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Help! A Teen Disagrees With Me!
Dear Abby, 23 September 2021:
DEAR ABBY: I am cleaning out my closet and have decided to sell my wedding dress from 21 years ago. I love the dress; it's beautiful. But it's a very large box to store. My 16-year-old daughter has made it clear to me she will never marry. It was difficult for me to accept, as she's my only daughter. The thing is, she wants to try my dress on. I don't want her to because she doesn't agree with the sanctity of marriage or the commitment of it, and I don't want my wedding dress tried on by anyone who feels this way about marriage. It means more than playing dress-up, and I believe it should be worn only by someone who respects it. Am I wrong? Does my daughter have a right to have hurt feelings over this? -- NOT A GAME OF DRESS-UP
Dear Not A Game Of Dress-Up,
Madam, you must defend the holy and precious institution of marriage at all costs lest one single teenager wearing a dress decimate the blessed sacrament! You hold the fates of marriages the world over in your hands, and you mustn't let your daughter obliterate billions of lives by applying cloth to her body. You and your unassailable principles are the only thing protecting an all-too-vulnerable world from the end of the very concept of marriage as we know it!
Not only does your daughter not have a right to experience hurt feelings over this, but she really owes you and every other person who has been married, considered marriage, or who vaguely believes in marriage as a concept a major apology. Why, marriage is not a game of dress-up! Marriage is primarily and historically a business and financial arrangement built to reinforce the patriarchy by legally regulating and mandating heterosexual relationships for the purpose of increasing wealth and property by treating women like interchangeable broodmares whose sole value rests in their reproductive capacities, and making men think they're worthless if they don't make gobs of money and spend their evenings grunting with the boys over brandy and cigars. Ah, romance! That your daughter would take an ill view of such a beloved and honored custom is genuinely mystifying.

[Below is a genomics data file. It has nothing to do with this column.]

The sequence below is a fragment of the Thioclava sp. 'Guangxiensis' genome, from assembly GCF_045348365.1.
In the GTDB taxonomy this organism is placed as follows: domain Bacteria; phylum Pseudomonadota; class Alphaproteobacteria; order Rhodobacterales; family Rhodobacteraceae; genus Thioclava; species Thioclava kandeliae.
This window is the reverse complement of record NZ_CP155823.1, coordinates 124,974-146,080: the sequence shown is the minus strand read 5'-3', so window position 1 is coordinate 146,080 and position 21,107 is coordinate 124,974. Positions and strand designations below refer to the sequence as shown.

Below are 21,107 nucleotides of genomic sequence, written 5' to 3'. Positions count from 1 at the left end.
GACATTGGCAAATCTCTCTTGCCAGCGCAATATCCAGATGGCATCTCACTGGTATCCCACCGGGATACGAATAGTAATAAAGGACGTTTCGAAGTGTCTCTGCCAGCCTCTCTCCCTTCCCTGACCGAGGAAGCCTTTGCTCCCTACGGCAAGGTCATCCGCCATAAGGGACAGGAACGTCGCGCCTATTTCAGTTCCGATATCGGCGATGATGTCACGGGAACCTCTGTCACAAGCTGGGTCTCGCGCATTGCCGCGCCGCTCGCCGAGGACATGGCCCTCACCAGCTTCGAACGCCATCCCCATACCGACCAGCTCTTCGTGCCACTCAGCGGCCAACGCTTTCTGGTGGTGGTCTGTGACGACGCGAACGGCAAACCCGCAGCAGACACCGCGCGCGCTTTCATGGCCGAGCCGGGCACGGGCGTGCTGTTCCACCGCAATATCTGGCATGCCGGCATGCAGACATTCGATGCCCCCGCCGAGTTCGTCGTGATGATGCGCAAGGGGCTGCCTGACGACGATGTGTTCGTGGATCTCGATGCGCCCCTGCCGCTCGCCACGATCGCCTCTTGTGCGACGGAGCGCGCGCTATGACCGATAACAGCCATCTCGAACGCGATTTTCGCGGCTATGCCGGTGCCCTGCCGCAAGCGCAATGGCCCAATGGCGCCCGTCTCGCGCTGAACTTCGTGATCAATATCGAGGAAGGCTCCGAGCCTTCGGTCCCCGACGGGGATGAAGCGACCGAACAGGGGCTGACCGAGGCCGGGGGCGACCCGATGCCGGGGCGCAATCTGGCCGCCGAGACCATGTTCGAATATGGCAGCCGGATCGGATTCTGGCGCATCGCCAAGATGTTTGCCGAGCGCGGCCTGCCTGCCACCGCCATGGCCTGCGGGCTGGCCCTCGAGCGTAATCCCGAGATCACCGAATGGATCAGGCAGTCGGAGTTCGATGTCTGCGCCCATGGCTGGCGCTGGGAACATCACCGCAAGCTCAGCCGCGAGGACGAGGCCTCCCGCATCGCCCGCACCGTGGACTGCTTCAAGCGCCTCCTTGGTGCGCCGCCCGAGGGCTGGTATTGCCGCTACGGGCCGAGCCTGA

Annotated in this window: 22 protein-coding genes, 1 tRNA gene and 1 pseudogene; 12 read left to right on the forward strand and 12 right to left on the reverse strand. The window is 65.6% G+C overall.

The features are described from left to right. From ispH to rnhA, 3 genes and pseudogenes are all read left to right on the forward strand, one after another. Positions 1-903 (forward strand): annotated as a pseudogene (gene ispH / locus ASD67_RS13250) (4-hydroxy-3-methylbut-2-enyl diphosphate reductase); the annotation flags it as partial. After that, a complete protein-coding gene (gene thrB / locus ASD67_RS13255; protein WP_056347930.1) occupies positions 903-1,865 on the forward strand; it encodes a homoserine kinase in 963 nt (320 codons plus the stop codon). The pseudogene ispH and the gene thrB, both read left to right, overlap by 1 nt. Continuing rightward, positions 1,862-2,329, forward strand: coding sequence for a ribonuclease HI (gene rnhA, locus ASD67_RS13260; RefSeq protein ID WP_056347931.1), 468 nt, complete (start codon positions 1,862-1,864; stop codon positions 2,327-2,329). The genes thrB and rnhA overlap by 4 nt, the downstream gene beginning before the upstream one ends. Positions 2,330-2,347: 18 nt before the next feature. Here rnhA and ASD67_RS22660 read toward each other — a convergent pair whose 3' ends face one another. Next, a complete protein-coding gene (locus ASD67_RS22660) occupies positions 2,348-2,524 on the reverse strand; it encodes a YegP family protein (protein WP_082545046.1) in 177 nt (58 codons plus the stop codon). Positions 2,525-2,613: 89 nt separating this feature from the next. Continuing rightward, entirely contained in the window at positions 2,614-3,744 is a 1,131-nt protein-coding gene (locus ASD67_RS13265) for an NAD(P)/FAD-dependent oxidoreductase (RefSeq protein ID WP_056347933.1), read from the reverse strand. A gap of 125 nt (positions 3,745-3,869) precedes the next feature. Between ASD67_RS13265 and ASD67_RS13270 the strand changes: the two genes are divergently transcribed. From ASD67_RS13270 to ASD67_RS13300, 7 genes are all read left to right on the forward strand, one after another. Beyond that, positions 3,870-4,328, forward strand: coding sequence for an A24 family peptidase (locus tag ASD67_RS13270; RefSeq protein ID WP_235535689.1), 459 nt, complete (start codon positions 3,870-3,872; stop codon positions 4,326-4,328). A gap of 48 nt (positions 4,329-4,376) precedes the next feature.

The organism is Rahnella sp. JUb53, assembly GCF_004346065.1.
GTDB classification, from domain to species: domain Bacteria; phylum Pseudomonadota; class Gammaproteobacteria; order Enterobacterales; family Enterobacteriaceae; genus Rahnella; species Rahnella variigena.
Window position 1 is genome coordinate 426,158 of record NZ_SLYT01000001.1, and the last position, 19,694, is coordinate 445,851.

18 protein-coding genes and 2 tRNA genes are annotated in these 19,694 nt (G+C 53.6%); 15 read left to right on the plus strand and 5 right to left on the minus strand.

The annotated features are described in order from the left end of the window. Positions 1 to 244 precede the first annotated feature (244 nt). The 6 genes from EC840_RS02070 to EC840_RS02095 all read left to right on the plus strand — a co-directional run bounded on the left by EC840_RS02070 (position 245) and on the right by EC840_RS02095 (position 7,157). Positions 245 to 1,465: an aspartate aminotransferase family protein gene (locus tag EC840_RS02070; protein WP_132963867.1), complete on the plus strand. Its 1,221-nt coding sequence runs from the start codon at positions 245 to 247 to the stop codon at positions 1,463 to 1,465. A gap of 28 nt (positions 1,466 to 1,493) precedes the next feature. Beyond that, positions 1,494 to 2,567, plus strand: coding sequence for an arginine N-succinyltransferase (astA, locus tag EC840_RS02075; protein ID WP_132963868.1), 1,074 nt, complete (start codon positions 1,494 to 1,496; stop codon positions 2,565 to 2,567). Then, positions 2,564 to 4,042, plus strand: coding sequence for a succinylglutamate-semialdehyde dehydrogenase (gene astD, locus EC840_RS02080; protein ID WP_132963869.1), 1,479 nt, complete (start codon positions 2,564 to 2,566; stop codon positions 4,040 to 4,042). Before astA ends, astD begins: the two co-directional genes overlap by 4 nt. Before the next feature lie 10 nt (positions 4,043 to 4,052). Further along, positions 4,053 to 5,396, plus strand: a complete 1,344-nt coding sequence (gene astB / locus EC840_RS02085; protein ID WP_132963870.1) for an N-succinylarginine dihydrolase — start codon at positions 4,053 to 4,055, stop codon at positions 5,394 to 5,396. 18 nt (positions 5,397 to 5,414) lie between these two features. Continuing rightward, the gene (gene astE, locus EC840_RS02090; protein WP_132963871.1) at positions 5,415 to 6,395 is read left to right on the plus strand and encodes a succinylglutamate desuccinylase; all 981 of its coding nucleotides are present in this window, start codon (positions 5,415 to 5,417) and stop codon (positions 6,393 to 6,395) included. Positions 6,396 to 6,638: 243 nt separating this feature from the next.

We can be sure, of course, that your daughter will never marry, nor will she ever change her mind about marrying under any circumstances whatsoever. Teenage declarations are contractually binding, and grand proclamations about future life plans by 16-year-olds in particular are known for their consistency and longevity. And yet you must seek to change her mind, otherwise you may be obligated to support her in indefinite spinsterhood should she fail to match with a master who can provide her with food and housing in exchange for heirs.
The best way to convince your daughter that marriage is desirable is to tell her that her filthy, offensive body will desecrate a piece of clothing you've kept shoved in a box in the back of your closet for over twenty years unless the little hussy straightens out her attitude. If that doesn't have her beating a path to the altar with the closest available male, the next best way to respect and honor marriage as an institution is to sell your wedding dress for cash.
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The only correct way to propose
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Advice from a 1918 suffragette pamphlet.
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Just stumbled on to this woman's tiktok about polygamy, and she's spinning it as a good thing because she would have less burden as a wife.
Girl. Where do I start.